Much as artists, musicians and writers are influenced by the world around them, so too are fashion designers. The fashion industry has a long history of finding inspiration in the work of other designers and modifying them. But they also seek out creative ideas elsewhere, and often incorporate elements of cultures from around the world.
In most cases this goes unremarked, whether or not the style catches on. But sometimes creators cross the line between inspiration and appropriation when something important to a particular group is used in unwelcome, inappropriate or harmful ways, and without permission or recompense.
There is a long history of this among clothing designers. And Victoria’s Secret is once again at the top of the list. At their recent fashion show in Shanghai, lingerie-clad models strutted down the runway wearing a variety of Native-inspired regalia and accessories.
The so-called Nomadic Adventure lingerie includes “prints, silhouettes and beading techniques inspired by indigenous African cultures,” a Victoria’s Secret statement says. “An opportunity for beautiful, bold colors and tribal designs that incorporate animal prints distinctive of Africa’s wildlife. Rich in color, sexy and elegant.”
A short memory for cultural appropriation?
In 1999, in northern Canada, members of the Pauktuutit Inuit community became concerned when New York designer Donna Karan attempted to use the amauti as the basis for a new clothing line. The amauti is a windproof, waterproof parka common to the eastern Arctic and is very distinctive in design and manufacture.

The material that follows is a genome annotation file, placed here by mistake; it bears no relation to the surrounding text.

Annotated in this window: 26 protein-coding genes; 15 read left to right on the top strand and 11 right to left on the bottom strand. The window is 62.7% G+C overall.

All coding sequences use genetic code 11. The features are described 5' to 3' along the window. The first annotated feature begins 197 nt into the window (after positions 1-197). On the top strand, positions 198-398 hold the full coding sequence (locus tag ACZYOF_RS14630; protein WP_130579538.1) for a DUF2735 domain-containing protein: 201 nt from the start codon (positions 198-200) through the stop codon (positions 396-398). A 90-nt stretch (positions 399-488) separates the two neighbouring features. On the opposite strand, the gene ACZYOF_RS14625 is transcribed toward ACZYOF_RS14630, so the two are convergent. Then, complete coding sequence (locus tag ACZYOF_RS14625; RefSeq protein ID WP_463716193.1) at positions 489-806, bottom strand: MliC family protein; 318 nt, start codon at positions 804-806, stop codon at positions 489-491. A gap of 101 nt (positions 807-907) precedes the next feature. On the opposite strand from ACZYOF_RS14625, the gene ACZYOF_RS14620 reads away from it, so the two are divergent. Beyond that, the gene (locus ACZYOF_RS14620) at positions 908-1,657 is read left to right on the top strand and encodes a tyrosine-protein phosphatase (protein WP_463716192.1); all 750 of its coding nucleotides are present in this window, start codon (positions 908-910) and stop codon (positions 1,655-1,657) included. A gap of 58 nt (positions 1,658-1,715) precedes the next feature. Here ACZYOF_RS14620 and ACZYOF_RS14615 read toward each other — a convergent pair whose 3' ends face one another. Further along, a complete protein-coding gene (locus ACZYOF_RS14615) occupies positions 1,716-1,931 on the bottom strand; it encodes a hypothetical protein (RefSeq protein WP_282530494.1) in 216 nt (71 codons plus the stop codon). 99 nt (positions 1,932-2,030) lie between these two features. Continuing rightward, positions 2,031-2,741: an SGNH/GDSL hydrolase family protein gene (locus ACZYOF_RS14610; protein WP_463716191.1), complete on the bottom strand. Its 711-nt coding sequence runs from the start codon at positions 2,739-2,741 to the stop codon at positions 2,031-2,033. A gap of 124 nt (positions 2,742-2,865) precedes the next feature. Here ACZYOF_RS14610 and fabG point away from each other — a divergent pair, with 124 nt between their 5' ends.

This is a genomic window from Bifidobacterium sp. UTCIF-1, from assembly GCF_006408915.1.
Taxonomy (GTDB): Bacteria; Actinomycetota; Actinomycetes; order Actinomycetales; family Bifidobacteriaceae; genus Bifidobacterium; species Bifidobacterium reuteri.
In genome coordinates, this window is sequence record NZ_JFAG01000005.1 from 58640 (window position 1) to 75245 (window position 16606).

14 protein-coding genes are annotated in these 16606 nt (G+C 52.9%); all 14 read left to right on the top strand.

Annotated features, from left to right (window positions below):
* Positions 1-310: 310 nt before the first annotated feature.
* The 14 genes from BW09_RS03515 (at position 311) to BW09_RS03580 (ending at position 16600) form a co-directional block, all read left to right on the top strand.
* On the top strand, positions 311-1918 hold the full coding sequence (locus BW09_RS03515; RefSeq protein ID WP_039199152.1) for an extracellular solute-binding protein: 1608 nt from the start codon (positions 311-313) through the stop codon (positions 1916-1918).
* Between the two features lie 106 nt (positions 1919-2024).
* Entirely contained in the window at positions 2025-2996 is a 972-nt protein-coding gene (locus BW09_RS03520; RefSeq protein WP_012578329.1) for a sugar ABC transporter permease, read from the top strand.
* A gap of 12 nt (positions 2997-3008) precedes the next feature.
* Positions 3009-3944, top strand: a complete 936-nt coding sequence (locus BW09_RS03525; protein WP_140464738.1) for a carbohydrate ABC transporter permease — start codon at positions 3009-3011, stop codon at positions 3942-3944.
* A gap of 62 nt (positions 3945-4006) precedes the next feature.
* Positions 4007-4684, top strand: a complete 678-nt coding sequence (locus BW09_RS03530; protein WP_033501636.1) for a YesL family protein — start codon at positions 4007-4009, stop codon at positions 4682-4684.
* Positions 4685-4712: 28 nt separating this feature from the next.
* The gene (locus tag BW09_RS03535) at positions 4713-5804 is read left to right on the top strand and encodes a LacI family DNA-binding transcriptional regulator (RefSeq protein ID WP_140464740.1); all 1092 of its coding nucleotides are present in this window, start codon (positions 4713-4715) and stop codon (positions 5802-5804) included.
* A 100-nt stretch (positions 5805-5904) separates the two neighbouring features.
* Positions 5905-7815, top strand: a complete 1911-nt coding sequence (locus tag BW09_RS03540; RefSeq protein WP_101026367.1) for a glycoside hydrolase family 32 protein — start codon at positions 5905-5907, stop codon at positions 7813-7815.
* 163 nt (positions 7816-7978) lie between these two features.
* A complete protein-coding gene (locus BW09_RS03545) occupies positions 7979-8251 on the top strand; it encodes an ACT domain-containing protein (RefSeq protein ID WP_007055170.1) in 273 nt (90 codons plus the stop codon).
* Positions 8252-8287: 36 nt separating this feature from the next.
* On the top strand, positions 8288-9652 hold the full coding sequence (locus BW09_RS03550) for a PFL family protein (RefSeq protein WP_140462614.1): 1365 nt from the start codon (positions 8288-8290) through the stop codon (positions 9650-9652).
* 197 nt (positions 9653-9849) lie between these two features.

The Pauktuutit Inuit Women’s Collective subsequently began to explore ways to protect their collective knowledge. Their goal is to develop a registry of amauti makers and traditional amauti designs, and then implement a trademark or other mark of authenticity. In response to a letter-writing campaign and other efforts, Donna Karan never released her own parka.
Urban Outfitters has long marketed clothing using the name “Navajo.” The Navajo tribe has not been successful in stopping much of the retailer’s use of the Navajo name.
And in a particularly egregious example in 2015, KTZ, a UK-based fashion company, marketed a clothing line featuring a parka (and other products) displaying traditional Inuit designs derived from a photograph of an Inuit shaman’s parka. Following complaints by the shaman’s great-granddaughter, who said the design was sacred and used without permission, KTZ pulled the clothing line.
When such situations arise, there is typically a strong public reaction. The product is pulled from market and the designers say they’ve learned their lesson. In many instances, the company says they were trying to honour the Indigenous culture but promises to be more respectful in the future.
But at Victoria’s Secret, someone has a short memory.